How much is your car worth? Expensive vehicles lead to higher premiums. Therefore, you may save more money with a high deductible if you drive a luxury or exotic vehicle with a high value.

Choose the Right Deductible for You

As a driver, you have unique needs and preferences. Take the time to think about car insurance deductibles and figure out whether you prefer a low deductible or a high deductible. No matter what you decide, don’t forget to shop around with this car insurance quote comparison tool. You’ll receive personalized quotes in minutes, and there are no fees or sign-ups involved.

Frequently Asked Questions

  • If your auto repairs cost less than your deductible, it’s not a good idea to file a claim. By doing so, you’ll increase your auto insurance premiums, even if you didn’t cause the accident. The general rule of thumb is to only file a claim if the amount of money to repair your vehicle is much higher than your out-of-pocket deductible.

  • A high-deductible insurance policy may make sense if you have a good driving record, tend to drive in safe areas with minimal vandalism, and believe your chances of filing a claim are slim. You might also want to consider a high-deductible plan if your goal is to lower your car insurance premiums and you’re confident you’ll be able to pay your deductible in the event of an accident.

  • There are some car insurance companies that offer a “vanishing deductible” benefit. This means that your deductible will drop by a certain amount for every year you’ve been a policyholder with them. Some auto providers may also waive your deductible if someone is liable for an accident and you file a claim with your own coverage rather than theirs.

  • In most states, it’s illegal to drive without a liability insurance policy. Also, even if you consider yourself a safe driver, you may still find yourself in a major car accident. It’s better to pay a high deductible than to shell out thousands upon thousands of dollars for repairs. A high deductible plan can bring you some peace of mind on the road.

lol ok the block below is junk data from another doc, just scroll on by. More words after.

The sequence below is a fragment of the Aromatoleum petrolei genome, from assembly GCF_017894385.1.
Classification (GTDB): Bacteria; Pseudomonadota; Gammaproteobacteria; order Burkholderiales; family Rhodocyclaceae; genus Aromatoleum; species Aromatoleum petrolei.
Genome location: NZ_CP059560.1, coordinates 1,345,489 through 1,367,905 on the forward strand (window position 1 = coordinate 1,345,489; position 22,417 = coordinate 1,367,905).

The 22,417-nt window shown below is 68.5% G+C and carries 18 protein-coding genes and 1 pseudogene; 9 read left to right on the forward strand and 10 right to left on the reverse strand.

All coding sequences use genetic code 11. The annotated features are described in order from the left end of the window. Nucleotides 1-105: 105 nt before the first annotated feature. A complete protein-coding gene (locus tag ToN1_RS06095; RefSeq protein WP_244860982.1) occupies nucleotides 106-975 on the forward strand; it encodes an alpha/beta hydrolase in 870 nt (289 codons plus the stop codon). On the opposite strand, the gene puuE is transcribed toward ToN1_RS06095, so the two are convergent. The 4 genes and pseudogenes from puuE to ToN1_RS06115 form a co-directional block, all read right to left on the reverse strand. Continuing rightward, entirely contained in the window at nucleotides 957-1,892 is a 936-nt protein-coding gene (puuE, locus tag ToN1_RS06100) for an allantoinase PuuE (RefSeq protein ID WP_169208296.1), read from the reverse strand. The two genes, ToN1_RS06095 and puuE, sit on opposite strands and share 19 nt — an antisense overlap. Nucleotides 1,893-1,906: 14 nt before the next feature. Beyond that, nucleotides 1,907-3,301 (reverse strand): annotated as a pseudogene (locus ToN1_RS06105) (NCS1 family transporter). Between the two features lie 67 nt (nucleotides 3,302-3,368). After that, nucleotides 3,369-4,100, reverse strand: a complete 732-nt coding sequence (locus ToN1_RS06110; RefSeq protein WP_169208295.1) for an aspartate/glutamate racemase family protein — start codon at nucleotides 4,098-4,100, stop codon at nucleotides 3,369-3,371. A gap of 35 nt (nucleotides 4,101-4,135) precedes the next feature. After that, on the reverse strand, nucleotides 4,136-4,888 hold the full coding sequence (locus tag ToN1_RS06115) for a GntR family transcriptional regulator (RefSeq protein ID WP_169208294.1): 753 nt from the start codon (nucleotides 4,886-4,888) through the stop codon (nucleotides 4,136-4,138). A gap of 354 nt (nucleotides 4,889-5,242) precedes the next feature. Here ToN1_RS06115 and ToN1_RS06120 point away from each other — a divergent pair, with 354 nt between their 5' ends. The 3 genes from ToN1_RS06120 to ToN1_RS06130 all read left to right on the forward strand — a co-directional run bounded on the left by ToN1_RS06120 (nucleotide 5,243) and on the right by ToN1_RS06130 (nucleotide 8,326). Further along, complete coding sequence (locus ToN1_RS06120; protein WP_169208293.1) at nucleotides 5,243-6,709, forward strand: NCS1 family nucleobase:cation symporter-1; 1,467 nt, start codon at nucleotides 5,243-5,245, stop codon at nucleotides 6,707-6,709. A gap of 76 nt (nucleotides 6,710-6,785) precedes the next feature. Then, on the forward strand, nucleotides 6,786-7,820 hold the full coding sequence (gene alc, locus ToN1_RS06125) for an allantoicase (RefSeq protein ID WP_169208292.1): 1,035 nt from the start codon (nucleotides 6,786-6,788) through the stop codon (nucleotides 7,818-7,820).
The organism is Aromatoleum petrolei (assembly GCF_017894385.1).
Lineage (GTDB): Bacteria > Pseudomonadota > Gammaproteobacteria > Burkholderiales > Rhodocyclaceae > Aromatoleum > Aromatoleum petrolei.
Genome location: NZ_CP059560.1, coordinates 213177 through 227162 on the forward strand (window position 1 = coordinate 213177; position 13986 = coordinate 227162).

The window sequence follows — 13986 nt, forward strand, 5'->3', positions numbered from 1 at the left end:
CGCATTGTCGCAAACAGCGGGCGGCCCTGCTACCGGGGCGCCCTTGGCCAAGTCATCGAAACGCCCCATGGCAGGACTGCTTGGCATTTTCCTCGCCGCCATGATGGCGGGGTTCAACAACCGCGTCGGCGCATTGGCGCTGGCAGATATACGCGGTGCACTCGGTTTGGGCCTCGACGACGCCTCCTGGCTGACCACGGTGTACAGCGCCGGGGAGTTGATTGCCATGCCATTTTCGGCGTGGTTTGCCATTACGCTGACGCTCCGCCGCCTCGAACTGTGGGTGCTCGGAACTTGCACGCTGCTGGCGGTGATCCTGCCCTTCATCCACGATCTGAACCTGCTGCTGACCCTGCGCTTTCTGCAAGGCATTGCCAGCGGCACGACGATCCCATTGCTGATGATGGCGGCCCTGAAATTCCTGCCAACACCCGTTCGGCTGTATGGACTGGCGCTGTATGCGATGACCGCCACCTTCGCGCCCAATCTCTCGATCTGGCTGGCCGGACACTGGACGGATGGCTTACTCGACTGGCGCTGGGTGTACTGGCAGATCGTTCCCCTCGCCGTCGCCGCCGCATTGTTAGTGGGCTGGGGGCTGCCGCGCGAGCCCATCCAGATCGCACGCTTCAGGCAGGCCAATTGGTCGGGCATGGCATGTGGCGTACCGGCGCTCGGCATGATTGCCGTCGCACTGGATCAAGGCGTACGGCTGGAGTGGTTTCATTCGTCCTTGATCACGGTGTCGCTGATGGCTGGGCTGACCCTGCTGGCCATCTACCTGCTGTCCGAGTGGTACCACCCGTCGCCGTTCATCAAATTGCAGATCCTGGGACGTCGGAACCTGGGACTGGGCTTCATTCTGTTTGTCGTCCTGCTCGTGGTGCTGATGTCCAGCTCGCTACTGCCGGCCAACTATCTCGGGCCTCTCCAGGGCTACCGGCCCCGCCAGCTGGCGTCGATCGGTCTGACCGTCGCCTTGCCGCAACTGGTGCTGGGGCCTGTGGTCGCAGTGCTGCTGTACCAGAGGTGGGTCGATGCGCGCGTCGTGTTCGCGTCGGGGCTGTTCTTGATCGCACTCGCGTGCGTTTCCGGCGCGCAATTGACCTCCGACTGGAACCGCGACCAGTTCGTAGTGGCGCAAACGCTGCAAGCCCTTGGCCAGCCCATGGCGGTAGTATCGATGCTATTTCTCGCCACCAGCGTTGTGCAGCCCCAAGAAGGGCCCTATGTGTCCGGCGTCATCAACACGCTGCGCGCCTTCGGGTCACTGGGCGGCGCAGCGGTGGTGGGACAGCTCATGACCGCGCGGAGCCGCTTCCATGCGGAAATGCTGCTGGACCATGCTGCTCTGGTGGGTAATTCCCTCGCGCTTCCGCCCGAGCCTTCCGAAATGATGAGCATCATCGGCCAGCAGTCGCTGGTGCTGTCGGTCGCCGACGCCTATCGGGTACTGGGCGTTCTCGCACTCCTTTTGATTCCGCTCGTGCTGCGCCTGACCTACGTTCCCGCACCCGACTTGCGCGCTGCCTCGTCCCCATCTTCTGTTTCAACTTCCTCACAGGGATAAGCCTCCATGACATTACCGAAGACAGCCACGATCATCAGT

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  • The car insurance quotes displayed are based on an analysis of Insurify’s database of over 40 million quotes from 500 ZIP codes nationwide. To obtain representative rates, Insurify’s data science team performs frequent comprehensive analyses of the factors car insurance providers weigh to calculate rates including driver demographics, driving record, credit score, desired coverage level, and more.

    Insurify’s analysis also incorporates the Insurify Composite Score (ICS) assigned to each insurance provider. The ICS is a proprietary rating that weighs multiple factors reflecting the quality, reliability, and health of an insurance company. Ratings used to calculate the ICS include Financial Strength Ratings from A.M. Best, Standard & Poor’s, Moody’s, and Fitch; J.D. Power ratings; Consumer Reports customer satisfaction surveys and customer complaints; mobile app reviews; and user-generated company reviews. 

    With the above insights and ranking methods, Insurify is able to offer car insurance shoppers insight into how various insurance providers compare to one another in terms of both cost and quality. Note, actual quotes will vary based on unique attributes including the policyholder’s driver history and their garaging address.

Anna Baluch
Anna Baluch

Insurance Writer

Anna Baluch is a Cleveland-based personal finance and insurance expert. With an MBA from Roosevelt University, she enjoys writing educational content that helps people make smart financial decisions. Her work can be seen across the internet on many publications, including Freedom Debt Relief, Credit Karma, RateGenius, and the Balance. Connect with Anna on LinkedIn.